How to get rid of them? Before you say anything, breathe deeply and think. Think about what you’re going to say. Then crank up the volume of your voice. Speak with volume, emphasis, and conviction. (I’m not taking about yelling.) When you do these things, your filler words will disappear. Try it. Bob and Eileen Parkinson taught me this years ago. Still works today. It’ll always work – no matter the venue, format, or environment of your next presentation, speech, conference call, or meeting. Practicing this vocal technique will serve you well.

Want to have some fun with this one? Here’s what I do… Count the number of times a presenter uses filler words during a presentation. Silently count on your fingers and toes. Chances are good you’ll run out of appendages within four or five minutes. It may take longer, but I’ve seen and heard filler words accumulate much, much faster.

Even more fun would be to take any recorded business presentation and edit out the legitimate corporate content. Leave the filler words and run them together in one long voice track. Over the course of a 60 minute presentation the net result may be several minutes of filler language that did nothing for the audience. Look at it as several minutes that could’ve been better spent delivering value to an audience.

2. Go and Like

The word is said. Not go – or went.

As in “…and then I go, You should be more careful when you cross the street…”

Or “… and then I went, You should be more careful…”

Or “…then he goes, We should get a bigger boat…”

You didn’t go anywhere. He didn’t go anywhere. You said something.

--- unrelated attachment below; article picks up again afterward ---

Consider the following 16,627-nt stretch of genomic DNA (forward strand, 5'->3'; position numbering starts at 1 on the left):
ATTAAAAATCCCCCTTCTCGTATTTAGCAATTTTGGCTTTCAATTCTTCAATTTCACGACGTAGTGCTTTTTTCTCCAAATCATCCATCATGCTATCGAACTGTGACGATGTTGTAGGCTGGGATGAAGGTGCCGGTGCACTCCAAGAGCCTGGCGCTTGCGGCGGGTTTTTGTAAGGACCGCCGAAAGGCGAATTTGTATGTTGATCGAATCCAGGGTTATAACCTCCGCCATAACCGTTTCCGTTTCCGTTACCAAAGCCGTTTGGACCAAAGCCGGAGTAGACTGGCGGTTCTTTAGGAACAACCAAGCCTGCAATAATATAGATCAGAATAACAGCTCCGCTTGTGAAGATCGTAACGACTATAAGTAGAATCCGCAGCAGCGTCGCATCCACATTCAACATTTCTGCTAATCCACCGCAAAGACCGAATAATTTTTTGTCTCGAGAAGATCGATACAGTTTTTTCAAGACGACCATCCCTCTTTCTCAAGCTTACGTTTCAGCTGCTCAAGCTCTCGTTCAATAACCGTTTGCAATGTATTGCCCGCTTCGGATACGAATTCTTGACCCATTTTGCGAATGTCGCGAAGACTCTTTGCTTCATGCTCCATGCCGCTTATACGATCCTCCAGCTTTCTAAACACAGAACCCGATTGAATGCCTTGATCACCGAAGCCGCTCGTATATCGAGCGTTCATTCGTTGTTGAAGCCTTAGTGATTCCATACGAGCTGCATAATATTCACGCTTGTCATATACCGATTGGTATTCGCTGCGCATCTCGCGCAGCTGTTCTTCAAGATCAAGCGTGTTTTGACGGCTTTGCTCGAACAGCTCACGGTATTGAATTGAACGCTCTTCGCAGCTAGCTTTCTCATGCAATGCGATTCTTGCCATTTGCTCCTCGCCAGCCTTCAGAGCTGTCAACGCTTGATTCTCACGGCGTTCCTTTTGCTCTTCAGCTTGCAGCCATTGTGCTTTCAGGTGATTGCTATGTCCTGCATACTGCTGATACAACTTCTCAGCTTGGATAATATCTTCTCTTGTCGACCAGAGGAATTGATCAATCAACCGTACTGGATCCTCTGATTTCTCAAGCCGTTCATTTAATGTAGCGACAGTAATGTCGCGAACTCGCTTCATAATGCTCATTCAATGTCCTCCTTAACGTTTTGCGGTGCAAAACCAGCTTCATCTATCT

Same for the word “like” in conversation.

As in “…I was like, You really needed a bigger boat.”

Nobody was like anything. Somebody said something.

You may have to verbalize those lines in your head in your favorite ‘daydreamer’ accent, but you’ll get the drift. Eliminate the annoying misuses of the words go, like, and their derivates.

If you said something, say that you said something.

Or it’ll be, like, whatever

3. Amazing

The award for the most annoying overused word in the English language goes to the word amazing. Dinner was amazing. The performance was amazing. The interior of that refurbished house is amazing. We had an amazing time. It all turned out to be amazing. The word has been overused to the extent that it’s lost all meaning. Pull up your thesaurus and find an alternate.

4. Going Forward

This short phrase is gaining traction, and that’s not a good thing. Remember the next time you are treated to something along the lines of, “Going forward, our new CEO will seek to grow the business.” Or, “Going forward, the new coach will take the team in a new and exciting direction.”

Going forward? As opposed to what? Going backward? Or sideways? Unless a time machine is hanging out in the office, you’re always going to be going forward.

5. Background, History, Review, Overview, Timeline…

Your company’s Founder may have been a nice, no-nonsense business person born in the late 1800’s. And I’m sure times were tough when your company’s first product was launched in 1901. But nobody is attending your presentation to see black and white pictures of your company history, a timeline of the last 100 years, pretty pictures of your corporate campus, or anything that has anything to do with sleep-inducing topics entitled background, review, history, and the rest… If you want to get an audience to tune out and drop out from the jump, include the words Summary and Review with those already listed and you’ll be on your way to nap time.

Here’s one tip for today: Record your next presentation, speech, or webinar, and hear what your audiences hear. Listen to yourself.